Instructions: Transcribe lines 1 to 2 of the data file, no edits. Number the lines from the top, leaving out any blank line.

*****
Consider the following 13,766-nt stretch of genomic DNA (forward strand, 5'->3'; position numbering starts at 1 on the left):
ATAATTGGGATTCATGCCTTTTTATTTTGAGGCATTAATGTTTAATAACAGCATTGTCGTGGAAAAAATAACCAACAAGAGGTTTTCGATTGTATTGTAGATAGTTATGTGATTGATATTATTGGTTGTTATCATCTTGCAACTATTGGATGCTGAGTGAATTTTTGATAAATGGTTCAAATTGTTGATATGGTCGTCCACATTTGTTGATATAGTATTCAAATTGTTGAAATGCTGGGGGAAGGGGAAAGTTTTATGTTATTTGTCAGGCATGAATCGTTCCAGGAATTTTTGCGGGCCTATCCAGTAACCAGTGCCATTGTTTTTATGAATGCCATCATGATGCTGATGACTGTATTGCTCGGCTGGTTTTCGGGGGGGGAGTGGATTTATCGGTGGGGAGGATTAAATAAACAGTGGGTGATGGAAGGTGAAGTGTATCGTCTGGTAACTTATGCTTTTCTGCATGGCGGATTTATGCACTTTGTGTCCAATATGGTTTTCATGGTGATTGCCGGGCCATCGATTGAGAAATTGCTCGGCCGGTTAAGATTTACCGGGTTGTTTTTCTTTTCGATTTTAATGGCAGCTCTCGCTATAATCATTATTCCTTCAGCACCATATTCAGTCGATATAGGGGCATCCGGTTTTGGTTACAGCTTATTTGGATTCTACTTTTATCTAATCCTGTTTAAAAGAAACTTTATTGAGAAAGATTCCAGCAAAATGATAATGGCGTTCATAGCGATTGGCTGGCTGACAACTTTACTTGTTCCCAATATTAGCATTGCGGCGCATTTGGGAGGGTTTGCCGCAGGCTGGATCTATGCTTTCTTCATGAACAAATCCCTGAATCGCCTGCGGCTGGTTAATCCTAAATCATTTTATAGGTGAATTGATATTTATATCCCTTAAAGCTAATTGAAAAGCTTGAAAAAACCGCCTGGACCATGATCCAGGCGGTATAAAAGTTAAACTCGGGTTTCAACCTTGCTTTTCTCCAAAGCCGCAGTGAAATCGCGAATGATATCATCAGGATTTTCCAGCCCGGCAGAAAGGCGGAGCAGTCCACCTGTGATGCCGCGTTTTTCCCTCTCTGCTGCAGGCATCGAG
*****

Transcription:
Consider the following 13,766-nt stretch of genomic DNA (forward strand, 5'->3'; position numbering starts at 1 on the left):
ATAATTGGGATTCATGCCTTTTTATTTTGAGGCATTAATGTTTAATAACAGCATTGTCGTGGAAAAAATAACCAACAAGAGGTTTTCGATTGTATTGTAGATAGTTATGTGATTGATATTATTGGTTGTTATCATCTTGCAACTATTGGATGCTGAGTGAATTTTTGATAAATGGTTCAAATTGTTGATATGGTCGTCCACATTTGTTGATATAGTATTCAAATTGTTGAAATGCTGGGGGAAGGGGAAAGTTTTATGTTATTTGTCAGGCATGAATCGTTCCAGGAATTTTTGCGGGCCTATCCAGTAACCAGTGCCATTGTTTTTATGAATGCCATCATGATGCTGATGACTGTATTGCTCGGCTGGTTTTCGGGGGGGGAGTGGATTTATCGGTGGGGAGGATTAAATAAACAGTGGGTGATGGAAGGTGAAGTGTATCGTCTGGTAACTTATGCTTTTCTGCATGGCGGATTTATGCACTTTGTGTCCAATATGGTTTTCATGGTGATTGCCGGGCCATCGATTGAGAAATTGCTCGGCCGGTTAAGATTTACCGGGTTGTTTTTCTTTTCGATTTTAATGGCAGCTCTCGCTATAATCATTATTCCTTCAGCACCATATTCAGTCGATATAGGGGCATCCGGTTTTGGTTACAGCTTATTTGGATTCTACTTTTATCTAATCCTGTTTAAAAGAAACTTTATTGAGAAAGATTCCAGCAAAATGATAATGGCGTTCATAGCGATTGGCTGGCTGACAACTTTACTTGTTCCCAATATTAGCATTGCGGCGCATTTGGGAGGGTTTGCCGCAGGCTGGATCTATGCTTTCTTCATGAACAAATCCCTGAATCGCCTGCGGCTGGTTAATCCTAAATCATTTTATAGGTGAATTGATATTTATATCCCTTAAAGCTAATTGAAAAGCTTGAAAAAACCGCCTGGACCATGATCCAGGCGGTATAAAAGTTAAACTCGGGTTTCAACCTTGCTTTTCTCCAAAGCCGCAGTGAAATCGCGAATGATATCATCAGGATTTTCCAGCCCGGCAGAAAGGCGGAGCAGTCCACCTGTGATGCCGCGTTTTTCCCTCTCTGCTGCAGGCATCGAG